regardless of how hard you tried to be perfect – or the standards set by your parents were
very vague, too high, or changed all the time. Alternatively, you did or said something
that destroyed any illusion of being ‘good’ or ‘perfect’. Therefore, at some point, you
decided that “No matter what I do, now matter how hard I try, I fail. There is nothing I
can do to prevent failing in their eyes”. It was at this point that your Arrogant Shadow
converted into the Unworthy Shadow.
It was at this point that you began developing a rather clever method for dealing with the
situation: If you can’t win with mother/father because their expectations were too high,
then the obvious thing to do is to destroy those expectations of you. Instead of trying to
obtain their approval – which you believed you could not obtain – the next best thing to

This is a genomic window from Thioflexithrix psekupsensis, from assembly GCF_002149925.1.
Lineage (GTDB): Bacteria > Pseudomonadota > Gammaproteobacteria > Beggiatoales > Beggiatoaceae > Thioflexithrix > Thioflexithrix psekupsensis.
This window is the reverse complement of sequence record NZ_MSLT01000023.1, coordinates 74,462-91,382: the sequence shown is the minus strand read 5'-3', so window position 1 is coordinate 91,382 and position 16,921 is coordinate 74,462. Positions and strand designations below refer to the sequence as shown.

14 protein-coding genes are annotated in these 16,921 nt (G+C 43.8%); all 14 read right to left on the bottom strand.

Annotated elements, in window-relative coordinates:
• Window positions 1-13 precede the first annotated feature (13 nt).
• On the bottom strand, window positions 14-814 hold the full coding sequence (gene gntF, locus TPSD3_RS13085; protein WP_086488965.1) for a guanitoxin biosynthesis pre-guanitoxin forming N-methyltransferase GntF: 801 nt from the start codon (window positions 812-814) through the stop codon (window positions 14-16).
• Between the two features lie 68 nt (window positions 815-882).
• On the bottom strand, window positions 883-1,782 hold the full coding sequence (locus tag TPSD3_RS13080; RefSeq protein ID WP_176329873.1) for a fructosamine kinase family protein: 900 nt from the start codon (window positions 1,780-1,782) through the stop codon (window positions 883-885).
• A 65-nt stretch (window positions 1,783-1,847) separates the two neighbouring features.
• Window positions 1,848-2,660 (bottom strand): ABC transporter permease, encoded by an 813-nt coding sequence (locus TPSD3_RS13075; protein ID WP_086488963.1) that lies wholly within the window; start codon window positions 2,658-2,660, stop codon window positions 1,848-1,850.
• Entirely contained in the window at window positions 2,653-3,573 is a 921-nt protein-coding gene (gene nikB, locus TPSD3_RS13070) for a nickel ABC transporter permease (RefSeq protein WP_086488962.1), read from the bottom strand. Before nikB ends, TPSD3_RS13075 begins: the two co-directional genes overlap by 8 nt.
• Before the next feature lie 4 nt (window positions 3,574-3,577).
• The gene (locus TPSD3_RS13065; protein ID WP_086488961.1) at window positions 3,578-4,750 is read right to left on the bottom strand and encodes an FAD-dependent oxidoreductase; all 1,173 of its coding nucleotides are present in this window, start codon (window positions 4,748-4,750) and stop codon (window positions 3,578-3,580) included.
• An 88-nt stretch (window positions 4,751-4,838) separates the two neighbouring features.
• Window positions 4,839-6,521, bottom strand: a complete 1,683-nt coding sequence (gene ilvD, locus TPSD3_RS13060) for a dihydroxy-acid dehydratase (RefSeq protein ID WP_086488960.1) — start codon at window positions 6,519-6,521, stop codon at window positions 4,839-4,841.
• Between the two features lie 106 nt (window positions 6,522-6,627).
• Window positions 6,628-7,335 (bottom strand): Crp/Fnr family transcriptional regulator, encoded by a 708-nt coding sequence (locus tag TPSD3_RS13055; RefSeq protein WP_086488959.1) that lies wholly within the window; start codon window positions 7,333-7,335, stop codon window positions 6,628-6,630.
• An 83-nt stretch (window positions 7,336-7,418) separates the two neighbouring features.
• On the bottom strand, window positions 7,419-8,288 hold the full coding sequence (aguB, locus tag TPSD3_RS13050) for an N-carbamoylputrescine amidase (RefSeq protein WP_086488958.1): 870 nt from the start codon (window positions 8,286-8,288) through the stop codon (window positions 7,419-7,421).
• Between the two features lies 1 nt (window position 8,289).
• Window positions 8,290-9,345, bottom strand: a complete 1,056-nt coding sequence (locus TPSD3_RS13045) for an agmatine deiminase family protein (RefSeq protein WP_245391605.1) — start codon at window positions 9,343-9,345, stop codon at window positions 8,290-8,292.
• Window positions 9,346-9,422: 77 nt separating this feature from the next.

do was to avoid their disapproval for failing. How? The solution was simple: Tell them
that you are a failure – apologies for it – and prove it. This forces them to lift the burden
of expectations from your shoulders. After all, if you can’t win their love by being
perfect, at least you can force them to look after you by being helpless. Where you used
to believe that you need to be perfect to be special, you now base your ‘special-ness’
upon your inadequacies. You now demand attention for being obviously imperfect!
Therefore, you have to avoid success at all costs. “If I succeed, then other people will
expect more, which I will fail at. I can’t keep up with the success. I had better not start”.
This is how the fear of success develops.
You learn that you can be ‘right’ about being a loser, and that this identity can
manipulate others. Thus develops an internal reward for failing and not trying, and you
begin to avoid leadership, strive for mediocrity, and find ways to hide: I can’t do it and
I’ll predict my failure ahead of time, then at least I can be right about that”. Part of this
new identity is to learn to criticize yourself. Your self-talk is a constant put-down: “I am